Judge dismisses Marble Ridge suit against Neiman Marcus
UPDATE: March, 19, 2019: A Texas judge on Tuesday dismissed Marble Ridge's lawsuit against Neiman Marcus, concluding that the lawsuit lacked "subject matter jurisdiction," according to court documents. In response, a Marble Ridge spokesperson said the ruling does not address "the key issues, which are the inappropriate transfer by Neiman Marcus of the MyTheresa assets; the questionable financial condition of Neiman; and its implication for stakeholders." In a statement, Neiman Marcus said it's looking forward to working with debtholders. "These holders chose to engage in constructive discussions with the company rather than engage in a campaign of false and misleading statements designed to harm the company and disrupt those negotiations."
- Marble Ridge Capital, a Neiman Marcus creditor, on Friday sent a letter to the board of directors of the luxury department store retailer in response to a recently proposed financial agreement with creditors to extend its debt maturities by three years. The company argues the proposed agreement "merely seeks to pressure creditors to forgive the misconduct of the Board and turn a blind-eye to the Sponsors' self-enrichment scheme," and added that it doesn't believe the proposal will gain approval.
- Marble Ridge also criticized Neiman Marcus for a request within the proposal for creditors to waive litigation claims against it. It reiterated its stance that "100% of the valuable MyTheresa assets must be returned to the Company…" and said it plans to speak with other bondholders "in the coming days" about its concerns, taking "all necessary actions to protect our rights."
- A Neiman Marcus spokesperson told Retail Dive in a statement: "As we have said before, this is a small holder of participation interests who was invited to join creditor groups holding over $2 billion of claims across the Company’s entire capital structure. Those creditors have engaged in productive discussions resulting in an agreement in principle. This small holder has declined multiple invitations to engage in negotiations and now appears disappointed that those negotiations are bearing fruit. We stand by our prior comments. We look forward to our day in court.”
After months of back and forth, MyTheresa is on the table as collateral for some of Neiman Marcus' nearly $5 billion debt load. That's cooled concerns from majority lenders, but Marble Ridge still isn't happy. The company has ongoing litigation against the luxury department store retailer regarding the transfer of the e-commerce unit last year.
MyTheresa, viewed as one of Neiman's most valuable assets and described by the company as the "highest quality business model in online luxury," appears to have been the linchpin in bringing majority noteholders and term lenders to the bargaining table to give Neiman Marcus more time to make good on its larger "Project Rolex" turnaround plan that aims to drive $5 billion in total sales and $700 million in adjusted EBITDA within five years.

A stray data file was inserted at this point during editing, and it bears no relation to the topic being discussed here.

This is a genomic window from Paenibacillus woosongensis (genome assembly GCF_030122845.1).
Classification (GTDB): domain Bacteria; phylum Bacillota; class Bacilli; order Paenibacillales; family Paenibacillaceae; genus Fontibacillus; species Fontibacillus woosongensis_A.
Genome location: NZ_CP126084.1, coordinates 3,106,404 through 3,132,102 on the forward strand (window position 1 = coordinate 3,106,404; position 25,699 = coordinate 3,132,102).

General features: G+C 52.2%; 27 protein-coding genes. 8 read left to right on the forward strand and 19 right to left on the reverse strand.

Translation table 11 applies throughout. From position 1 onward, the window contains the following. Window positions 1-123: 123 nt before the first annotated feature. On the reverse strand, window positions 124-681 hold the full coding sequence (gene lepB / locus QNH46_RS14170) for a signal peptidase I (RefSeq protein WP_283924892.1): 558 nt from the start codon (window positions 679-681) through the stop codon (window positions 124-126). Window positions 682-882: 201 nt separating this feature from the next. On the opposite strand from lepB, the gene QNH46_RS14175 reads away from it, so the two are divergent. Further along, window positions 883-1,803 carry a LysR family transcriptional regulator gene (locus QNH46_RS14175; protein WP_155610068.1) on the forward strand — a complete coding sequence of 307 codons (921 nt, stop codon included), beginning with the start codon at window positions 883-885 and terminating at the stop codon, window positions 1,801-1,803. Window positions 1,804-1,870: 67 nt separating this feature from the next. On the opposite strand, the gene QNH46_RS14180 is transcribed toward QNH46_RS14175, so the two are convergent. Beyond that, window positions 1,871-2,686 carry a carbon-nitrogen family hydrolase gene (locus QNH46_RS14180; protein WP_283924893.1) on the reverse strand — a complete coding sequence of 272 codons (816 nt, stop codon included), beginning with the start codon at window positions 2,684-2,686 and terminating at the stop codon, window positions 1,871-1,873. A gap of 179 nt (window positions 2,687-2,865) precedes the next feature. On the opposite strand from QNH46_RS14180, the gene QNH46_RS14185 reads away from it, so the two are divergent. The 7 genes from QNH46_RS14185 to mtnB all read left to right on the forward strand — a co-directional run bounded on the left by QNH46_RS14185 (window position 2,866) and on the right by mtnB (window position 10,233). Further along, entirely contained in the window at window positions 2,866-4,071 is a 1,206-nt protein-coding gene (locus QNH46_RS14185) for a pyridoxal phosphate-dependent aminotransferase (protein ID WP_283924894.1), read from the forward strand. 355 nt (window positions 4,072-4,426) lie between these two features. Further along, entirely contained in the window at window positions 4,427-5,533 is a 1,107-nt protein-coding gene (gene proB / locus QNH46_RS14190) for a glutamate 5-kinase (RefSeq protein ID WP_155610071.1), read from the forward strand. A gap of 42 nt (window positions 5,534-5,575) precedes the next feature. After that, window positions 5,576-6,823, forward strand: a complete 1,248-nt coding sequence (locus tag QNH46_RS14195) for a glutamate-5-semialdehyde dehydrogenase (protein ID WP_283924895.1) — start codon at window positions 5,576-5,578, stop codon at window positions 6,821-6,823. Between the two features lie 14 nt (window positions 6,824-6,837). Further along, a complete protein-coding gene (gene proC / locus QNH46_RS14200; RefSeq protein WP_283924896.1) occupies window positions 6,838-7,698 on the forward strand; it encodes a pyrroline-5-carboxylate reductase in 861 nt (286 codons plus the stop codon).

Until last week, creditors haven't been on the same page with the terms of that plan. In December, Marble Ridge filed a lawsuit against Neiman Marcus charging the department store retailer with "among other wrongdoings, the fraudulent transfer of assets totaling approximately $1 billion of value for no consideration." Neiman Marcus followed up with a countersuit for damages accusing the company of making false statements about its financial position. Tension escalated further in January when Marble Ridge filed an anti-SLAPP (Strategic Lawsuit Against Public Participation) motion to dismiss Neiman Marcus' counterclaims for the alleged damages.
In its most recent letter to Neiman Marcus, Marble Ridge referred to the litigation, saying: "Your continued attempts to co-opt certain creditors will not insulate yourselves from liability and does nothing to change the wrongdoing charged in the Amended Petition filed against Neiman Marcus and the related entities in the District Court of Dallas County, Texas, that the Neiman Defendants have engaged in gross misconduct including an improper transfer of assets of approximately $1 billion of value, intentionally stripping these assets away from creditors for no consideration."
A hearing on the issue that was initially slated for Feb. 21 was canceled. Future hearings on the matter are scheduled for March 7 and March 21.
Correction: A previous version of this article misstated Marble Ridge Capital's Neiman Marcus debt holdings.
Follow Corinne Ruff on Twitter